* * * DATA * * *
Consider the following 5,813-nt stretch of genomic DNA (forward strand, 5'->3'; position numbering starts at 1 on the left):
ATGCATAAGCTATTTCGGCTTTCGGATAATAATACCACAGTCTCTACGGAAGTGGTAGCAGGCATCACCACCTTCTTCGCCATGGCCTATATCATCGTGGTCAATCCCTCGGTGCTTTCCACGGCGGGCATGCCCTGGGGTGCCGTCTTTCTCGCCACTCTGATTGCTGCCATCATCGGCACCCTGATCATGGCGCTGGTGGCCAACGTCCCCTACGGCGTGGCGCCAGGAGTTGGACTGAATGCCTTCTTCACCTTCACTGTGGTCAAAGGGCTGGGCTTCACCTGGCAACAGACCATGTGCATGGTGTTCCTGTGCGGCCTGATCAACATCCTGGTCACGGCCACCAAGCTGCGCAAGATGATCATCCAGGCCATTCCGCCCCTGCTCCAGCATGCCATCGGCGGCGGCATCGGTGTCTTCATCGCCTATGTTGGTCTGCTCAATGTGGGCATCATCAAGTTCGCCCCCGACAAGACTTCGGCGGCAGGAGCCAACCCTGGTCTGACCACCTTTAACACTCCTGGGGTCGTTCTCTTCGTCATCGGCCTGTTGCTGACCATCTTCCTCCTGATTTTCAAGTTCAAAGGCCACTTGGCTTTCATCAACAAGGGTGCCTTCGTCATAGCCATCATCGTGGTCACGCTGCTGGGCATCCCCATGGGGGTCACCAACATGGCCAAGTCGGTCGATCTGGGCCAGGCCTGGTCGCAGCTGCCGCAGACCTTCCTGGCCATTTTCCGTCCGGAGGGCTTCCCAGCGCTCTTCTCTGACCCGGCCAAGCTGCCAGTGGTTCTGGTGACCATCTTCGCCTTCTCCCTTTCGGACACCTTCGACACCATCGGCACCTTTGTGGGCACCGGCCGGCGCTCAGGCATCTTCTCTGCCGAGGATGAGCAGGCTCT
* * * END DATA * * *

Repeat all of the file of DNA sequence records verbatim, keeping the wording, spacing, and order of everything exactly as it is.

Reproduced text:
Consider the following 5,813-nt stretch of genomic DNA (forward strand, 5'->3'; position numbering starts at 1 on the left):
ATGCATAAGCTATTTCGGCTTTCGGATAATAATACCACAGTCTCTACGGAAGTGGTAGCAGGCATCACCACCTTCTTCGCCATGGCCTATATCATCGTGGTCAATCCCTCGGTGCTTTCCACGGCGGGCATGCCCTGGGGTGCCGTCTTTCTCGCCACTCTGATTGCTGCCATCATCGGCACCCTGATCATGGCGCTGGTGGCCAACGTCCCCTACGGCGTGGCGCCAGGAGTTGGACTGAATGCCTTCTTCACCTTCACTGTGGTCAAAGGGCTGGGCTTCACCTGGCAACAGACCATGTGCATGGTGTTCCTGTGCGGCCTGATCAACATCCTGGTCACGGCCACCAAGCTGCGCAAGATGATCATCCAGGCCATTCCGCCCCTGCTCCAGCATGCCATCGGCGGCGGCATCGGTGTCTTCATCGCCTATGTTGGTCTGCTCAATGTGGGCATCATCAAGTTCGCCCCCGACAAGACTTCGGCGGCAGGAGCCAACCCTGGTCTGACCACCTTTAACACTCCTGGGGTCGTTCTCTTCGTCATCGGCCTGTTGCTGACCATCTTCCTCCTGATTTTCAAGTTCAAAGGCCACTTGGCTTTCATCAACAAGGGTGCCTTCGTCATAGCCATCATCGTGGTCACGCTGCTGGGCATCCCCATGGGGGTCACCAACATGGCCAAGTCGGTCGATCTGGGCCAGGCCTGGTCGCAGCTGCCGCAGACCTTCCTGGCCATTTTCCGTCCGGAGGGCTTCCCAGCGCTCTTCTCTGACCCGGCCAAGCTGCCAGTGGTTCTGGTGACCATCTTCGCCTTCTCCCTTTCGGACACCTTCGACACCATCGGCACCTTTGTGGGCACCGGCCGGCGCTCAGGCATCTTCTCTGCCGAGGATGAGCAGGCTCT